If owner-managers spot warning signs that the business is heading for financial difficulty, focusing closely on debtor management can be a good place to start. In the current climate, it’s likely that customers will take longer than normal to make payments. As such, businesses should consider ways to regain control over their debt collection processes. This might involve dedicating time to:

  • improving lines of communication with customers
  • taking advantage of accounting software to automate the issuing of statements
  • undertaking a legal process to recover funds.

For further information see this blog on business recovery.

Improve Liquidity

Another effective way to boost a business’ liquidity is to strike a better balance between product sales and supply. For example, are you holding onto stock for too long? Can you take advantage of any useful patterns in buying behaviour?


The quality and loyalty of your people directly impacts the success of your business. A short-term view may suggest that staff will remain with the company due to the competitive jobs market. The communication, actions and handling of staff in this period of uncertainty will have far greater effects on the longer term. Not all incentives are monetary, so even if finances are tight, you can look to make some changes, for example:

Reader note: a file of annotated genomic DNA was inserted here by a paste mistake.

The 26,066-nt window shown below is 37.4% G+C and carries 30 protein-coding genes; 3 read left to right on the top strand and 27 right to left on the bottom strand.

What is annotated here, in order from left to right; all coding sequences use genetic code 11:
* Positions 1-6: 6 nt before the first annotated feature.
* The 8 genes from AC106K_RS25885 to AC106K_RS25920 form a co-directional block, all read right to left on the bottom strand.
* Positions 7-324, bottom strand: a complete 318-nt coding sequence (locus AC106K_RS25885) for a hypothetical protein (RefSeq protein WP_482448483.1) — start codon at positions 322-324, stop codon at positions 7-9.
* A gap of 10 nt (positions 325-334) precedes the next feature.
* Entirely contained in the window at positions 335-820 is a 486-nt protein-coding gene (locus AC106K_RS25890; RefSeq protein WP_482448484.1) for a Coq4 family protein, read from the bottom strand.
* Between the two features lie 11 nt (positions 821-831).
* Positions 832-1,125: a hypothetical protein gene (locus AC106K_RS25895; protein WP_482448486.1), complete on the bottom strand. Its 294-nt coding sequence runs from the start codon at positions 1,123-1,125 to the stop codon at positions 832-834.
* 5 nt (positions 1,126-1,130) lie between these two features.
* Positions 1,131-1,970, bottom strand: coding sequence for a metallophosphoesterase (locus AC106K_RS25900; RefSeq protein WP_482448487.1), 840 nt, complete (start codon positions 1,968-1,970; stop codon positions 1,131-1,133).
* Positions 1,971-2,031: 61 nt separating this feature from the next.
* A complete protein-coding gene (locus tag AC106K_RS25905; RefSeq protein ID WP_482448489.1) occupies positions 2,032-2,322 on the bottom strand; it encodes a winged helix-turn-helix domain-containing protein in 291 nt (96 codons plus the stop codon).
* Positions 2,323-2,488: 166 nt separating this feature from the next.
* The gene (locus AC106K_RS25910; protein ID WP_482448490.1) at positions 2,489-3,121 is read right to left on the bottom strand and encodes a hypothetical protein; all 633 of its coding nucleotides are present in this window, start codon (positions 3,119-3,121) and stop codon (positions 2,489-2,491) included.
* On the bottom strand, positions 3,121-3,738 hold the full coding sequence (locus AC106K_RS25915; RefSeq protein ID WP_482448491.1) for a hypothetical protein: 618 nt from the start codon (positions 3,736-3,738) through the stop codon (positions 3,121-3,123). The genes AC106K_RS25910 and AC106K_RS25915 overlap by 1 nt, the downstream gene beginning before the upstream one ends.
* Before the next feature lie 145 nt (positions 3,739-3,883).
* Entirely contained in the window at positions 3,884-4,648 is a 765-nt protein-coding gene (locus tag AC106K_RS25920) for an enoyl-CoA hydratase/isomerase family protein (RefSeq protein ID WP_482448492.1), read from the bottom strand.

• improve flexibility on working hours
  • share options
  • training/communication around career promotions and timescales

Be customer centric

Businesses should understand who its ideal customers are for each of its different product and service lines. This allows it to establish what the best channels to market are. It should also understand the perceived value of the offering. We often discover the best-selling line of business does not always lead to the most return on the bottom line.

The cost to businesses of not engaging with existing customers is huge, with potentially lost sales, lost profit and the risk of losing disengaged customers altogether.

Business outlook

While many businesses have been in survival mode during the pandemic, the time has come to look to the future and plan ahead. Businesses must adapt plans to meet post-pandemic market demands. With robust plans and a close analysis of cash flow, businesses can set themselves up for healthier financial performance.

Remember, we are only weeks away from leaving the EU, and plans should already be in place. In business, the only certainty is change! At Menzies LLP, we can support businesses with all the areas mentioned here, to ensure your business plan is robust as we move into 2021.

Menzies LogoMenzies is a top 20 leading firm of accountants, finance and business advisors that operate out of a network of offices across Surrey, Hampshire and London, providing our clients with easy access and local knowledge. Described as the ‘best performing firm outside of the top 10’ by Accountancy Magazine, Menzies has over 400 employees and an annual turnover of more than £40m.